Tuesday, August 4, 2009

A lazy day in Ayvalik, Turkey


Destination: Ayvalik, Turkey

Number of Days Spent: 2 days

Where we stayed: Kelebek Pension - 36 Euros/night ($50 including breakfast & wifi, we thought it was a bit spendy for what we got but the place was spotless and the breakfast good)

Best restaurant: Nothing really stood out but if you visit you must try the Ayvalik Tost (usually 3 lira - $2) from the restaurant at the farthest end of the waterfront (or anywhere in town really). It's a toastie (like a grilled cheese to Americans) but it's filled with a cut up beef hot dog, pickles, tomatoes, onions with squirts of ketcup and mayo (we asked for ours sans mayo). It sounds disgusting but it's actually quite tasty, not to mention famous all over Turkey!

Best of: Sipping a beer after a hot day and taking in the view of the city from our pension!

Worst of: Ayvalik is a nice enough town but we came to see the market which is reputed to be the largest in the region. We expected cows trailing through streets, farmers hawking fresh fruit but what we really got was a regular market. Tons of vendors selling second hand and knock off clothes and not much else. It was a bit of a disappointment.

After making our way by bus and ferry to the Aegean coast from Istanbul (10 hours - 55 lira) we arrived in Ayvalik. The city was almost completely inhabited by Greeks until 1923 when the governments mandated a population swap at the conclusion of WWI. The locals at that time were sent to Crete and the Turks living in Crete were sent to Ayvalik. It's obvious walking through town and admiring the white washed buildings that the Greek influence is still quite strong. During the exchange people uprooted their families, swapped houses and converted the churches into mosques. The skinny cobblestone roads throughout town curve this way and that creating a maze like feeling. There are even a few odd goats roaming about the town and the odd farmer with a horse to spice things up. Today the town is known for its olive oil production and its growing tourism trade with mostly Turkish, and oddly, German travelers.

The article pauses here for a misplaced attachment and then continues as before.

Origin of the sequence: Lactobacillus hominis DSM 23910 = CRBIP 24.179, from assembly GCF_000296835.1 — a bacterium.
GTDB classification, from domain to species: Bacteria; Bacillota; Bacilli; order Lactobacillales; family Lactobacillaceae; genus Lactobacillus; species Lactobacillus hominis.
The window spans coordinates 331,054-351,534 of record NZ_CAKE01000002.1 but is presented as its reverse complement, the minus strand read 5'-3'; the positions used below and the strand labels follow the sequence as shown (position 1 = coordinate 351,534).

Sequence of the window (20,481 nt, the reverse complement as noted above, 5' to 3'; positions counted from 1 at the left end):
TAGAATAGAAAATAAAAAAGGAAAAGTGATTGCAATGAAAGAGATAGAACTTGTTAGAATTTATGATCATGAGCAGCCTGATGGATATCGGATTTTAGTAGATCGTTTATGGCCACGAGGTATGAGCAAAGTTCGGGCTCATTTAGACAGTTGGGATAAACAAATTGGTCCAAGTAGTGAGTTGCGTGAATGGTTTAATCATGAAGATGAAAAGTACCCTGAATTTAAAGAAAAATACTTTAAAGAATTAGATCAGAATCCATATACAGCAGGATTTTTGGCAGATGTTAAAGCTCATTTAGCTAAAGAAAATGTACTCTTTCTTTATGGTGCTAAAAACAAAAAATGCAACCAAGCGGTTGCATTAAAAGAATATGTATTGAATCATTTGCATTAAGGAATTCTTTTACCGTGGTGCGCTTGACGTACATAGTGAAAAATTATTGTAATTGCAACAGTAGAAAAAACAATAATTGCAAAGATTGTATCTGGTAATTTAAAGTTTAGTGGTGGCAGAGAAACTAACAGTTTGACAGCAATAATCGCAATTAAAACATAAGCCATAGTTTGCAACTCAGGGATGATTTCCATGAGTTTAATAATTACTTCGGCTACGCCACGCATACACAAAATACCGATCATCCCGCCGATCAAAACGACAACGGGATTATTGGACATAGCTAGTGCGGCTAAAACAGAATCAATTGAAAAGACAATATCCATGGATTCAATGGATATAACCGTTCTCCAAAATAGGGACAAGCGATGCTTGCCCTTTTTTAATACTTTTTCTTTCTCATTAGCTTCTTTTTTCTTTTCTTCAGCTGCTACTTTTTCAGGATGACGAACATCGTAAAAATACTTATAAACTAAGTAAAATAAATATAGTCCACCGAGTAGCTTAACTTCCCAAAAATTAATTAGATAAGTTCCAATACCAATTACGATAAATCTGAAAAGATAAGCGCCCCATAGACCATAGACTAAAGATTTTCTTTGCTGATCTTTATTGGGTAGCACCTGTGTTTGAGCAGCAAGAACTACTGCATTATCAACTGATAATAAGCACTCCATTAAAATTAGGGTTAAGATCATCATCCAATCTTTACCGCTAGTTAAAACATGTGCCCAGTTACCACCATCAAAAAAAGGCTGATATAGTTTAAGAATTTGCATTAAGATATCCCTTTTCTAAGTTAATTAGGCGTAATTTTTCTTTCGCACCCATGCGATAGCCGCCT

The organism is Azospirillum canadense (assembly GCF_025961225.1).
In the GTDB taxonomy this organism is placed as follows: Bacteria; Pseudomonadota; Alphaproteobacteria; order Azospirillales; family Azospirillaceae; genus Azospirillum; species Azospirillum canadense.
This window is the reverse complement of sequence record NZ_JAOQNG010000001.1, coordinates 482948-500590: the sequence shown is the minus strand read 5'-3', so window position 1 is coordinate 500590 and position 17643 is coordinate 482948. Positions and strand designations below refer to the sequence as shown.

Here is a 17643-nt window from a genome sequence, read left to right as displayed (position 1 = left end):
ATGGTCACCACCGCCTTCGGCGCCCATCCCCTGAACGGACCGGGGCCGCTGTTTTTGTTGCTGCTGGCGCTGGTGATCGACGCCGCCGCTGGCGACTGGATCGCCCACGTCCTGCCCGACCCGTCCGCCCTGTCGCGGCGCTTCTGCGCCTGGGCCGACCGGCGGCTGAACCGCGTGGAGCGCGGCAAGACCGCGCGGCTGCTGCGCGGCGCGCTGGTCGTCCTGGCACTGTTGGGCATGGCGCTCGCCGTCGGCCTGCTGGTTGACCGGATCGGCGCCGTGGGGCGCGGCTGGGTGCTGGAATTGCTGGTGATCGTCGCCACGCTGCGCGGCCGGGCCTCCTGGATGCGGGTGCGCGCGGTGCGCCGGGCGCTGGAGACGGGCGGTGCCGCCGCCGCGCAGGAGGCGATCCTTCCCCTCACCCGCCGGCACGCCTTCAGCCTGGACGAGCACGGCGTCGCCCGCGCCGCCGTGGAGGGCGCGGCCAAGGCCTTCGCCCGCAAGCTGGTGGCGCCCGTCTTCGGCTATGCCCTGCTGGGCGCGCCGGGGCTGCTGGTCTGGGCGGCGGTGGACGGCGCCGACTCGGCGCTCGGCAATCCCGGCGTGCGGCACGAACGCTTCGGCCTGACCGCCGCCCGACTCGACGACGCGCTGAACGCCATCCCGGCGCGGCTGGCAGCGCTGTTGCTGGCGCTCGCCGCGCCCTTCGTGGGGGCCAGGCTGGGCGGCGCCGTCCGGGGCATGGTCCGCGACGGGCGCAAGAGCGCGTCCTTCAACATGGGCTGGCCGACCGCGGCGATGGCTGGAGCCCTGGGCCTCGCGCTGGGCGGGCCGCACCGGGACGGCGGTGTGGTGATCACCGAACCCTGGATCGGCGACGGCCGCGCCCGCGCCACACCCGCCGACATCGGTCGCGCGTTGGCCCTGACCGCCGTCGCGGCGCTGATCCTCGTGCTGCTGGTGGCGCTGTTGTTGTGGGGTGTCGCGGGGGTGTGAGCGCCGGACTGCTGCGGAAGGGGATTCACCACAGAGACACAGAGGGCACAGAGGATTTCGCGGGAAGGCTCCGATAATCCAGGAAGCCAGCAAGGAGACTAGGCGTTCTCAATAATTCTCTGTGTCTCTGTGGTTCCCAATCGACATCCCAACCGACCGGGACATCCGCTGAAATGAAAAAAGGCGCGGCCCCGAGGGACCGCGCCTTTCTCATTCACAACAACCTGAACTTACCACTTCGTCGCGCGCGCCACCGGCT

The first thing on our agenda was a day of relaxation at the beach! We rented ourselves a couple of chairs and an umbrella (10 lira total - $6) and hung out for the day getting far too much sun. The next day we planned to attend the town's weekly market. The Lonely Planet guide psyched us up for a traditional market and we were pretty disappointed to discover that it was just a regular market with clothes, shoes, food, etc. While we hoped to see a representation from the rural population it just wasn't in the cards for us. Not every stop can be exciting and we were due for a let down. We decided then to cut our time a bit short and to head for Selcuk, but not before getting one last Ayvalik Tost!



Layla said...

I think you went to the wrong part of the market, which is pretty much all over town. There is an enormous fruit and vegetable market, a section behind where they sell livestock - chickens, goats, sheep, etc, and in a square behind the main fruit and vegetable market there is the 'koy' or village market, where traditional small farmers from the villages sell their produce.

Jason and Tracy said...

I think you are right. Someone else told us the same thing and I think that we saw the beginning of the real market just as we had to catch our bus...oh well...next time. Thanks for Reading!